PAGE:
Q: How can I help protect myself?
A: Visit the COVID-19 Prevention and Treatment page to learn about how to protect yourself from respiratory illnesses, like COVID-19.
Q: What should I do if I had close contact with someone who has COVID-19?
A: There is information for people who have had close contact with a person confirmed to have, or being evaluated for, COVID-19 available online.
Q: Does CDC recommend the use of facemask in the community to prevent COVID-19?
A: CDC does not recommend that people who are well wear a facemask to protect themselves from respiratory illnesses, including COVID-19. You should only wear a mask if a healthcare professional recommends it. A facemask should be used by people who have COVID-19 and are showing symptoms. This is to protect others from the risk of getting infected. The use of facemasks also is crucial for health workers and other people who are taking care of someone infected with COVID-19 in close settings (at home or in a health care facility).
Q: What are the symptoms and complications that COVID-19 can cause?
Q: Should I be tested for COVID-19?
A: If you develop a fever1 and symptoms of respiratory illness, such as cough or shortness of breath, within 14 days after travel from China, you should call ahead to a healthcare professional and mention your recent travel or close contact. If you have had close contact2 with someone showing these symptoms who has recently traveled from this area, you should call ahead to a healthcare professional and mention your close contact and their recent travel. Your healthcare professional will work with your state’s public health department and CDC to determine if you need to be tested for COVID-19.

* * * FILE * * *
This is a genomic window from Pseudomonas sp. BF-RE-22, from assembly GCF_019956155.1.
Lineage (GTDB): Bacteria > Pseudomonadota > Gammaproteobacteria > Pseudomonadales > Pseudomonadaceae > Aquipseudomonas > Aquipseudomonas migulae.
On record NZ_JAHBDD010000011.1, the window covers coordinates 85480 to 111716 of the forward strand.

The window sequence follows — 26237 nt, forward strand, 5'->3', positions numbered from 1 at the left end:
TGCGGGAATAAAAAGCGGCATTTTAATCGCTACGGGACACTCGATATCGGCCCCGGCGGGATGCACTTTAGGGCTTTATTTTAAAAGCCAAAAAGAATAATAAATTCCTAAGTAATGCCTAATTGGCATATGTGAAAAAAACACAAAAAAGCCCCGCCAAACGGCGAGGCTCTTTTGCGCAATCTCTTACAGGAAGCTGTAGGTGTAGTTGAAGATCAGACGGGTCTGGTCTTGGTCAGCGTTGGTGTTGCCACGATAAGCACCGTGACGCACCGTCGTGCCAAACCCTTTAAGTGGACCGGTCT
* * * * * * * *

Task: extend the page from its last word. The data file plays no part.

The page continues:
Q: How do you test a person for COVID-19?
A: At this time, diagnostic testing for COVID-19 can be conducted only at CDC.
State and local health departments who have identified a person under investigation (PUI) should immediately notify CDC’s Emergency Operations Center (EOC) to report the PUI and determine whether testing for COVID-19 at CDC is indicated. The EOC will assist local/state health departments to collect, store, and ship specimens appropriately to CDC, including during afterhours or on weekends/holidays.
For more information on specimen collection see CDC Information for Laboratories.
Q: Can a person test negative and later test positive for COVID-19?
A: Using the CDC-developed diagnostic test, a negative result means that the virus that causes COVID-19 was not found in the person’s sample. In the early stages of infection, it is possible the virus will not be detected.
For COVID-19, a negative test result for a sample collected while a person has symptoms likely means that the COVID-19 virus is not causing their current illness.
Q: What should healthcare professionals and health departments do?
A: For recommendations and guidance on persons under investigation; infection control, including personal protective equipment guidance; home care and isolation; and case investigation, see Information for Healthcare Professionals. For information on specimen collection and shipment, see Information for Laboratories. For information for public health professional on COVID-19, see Information for Public Health Professionals.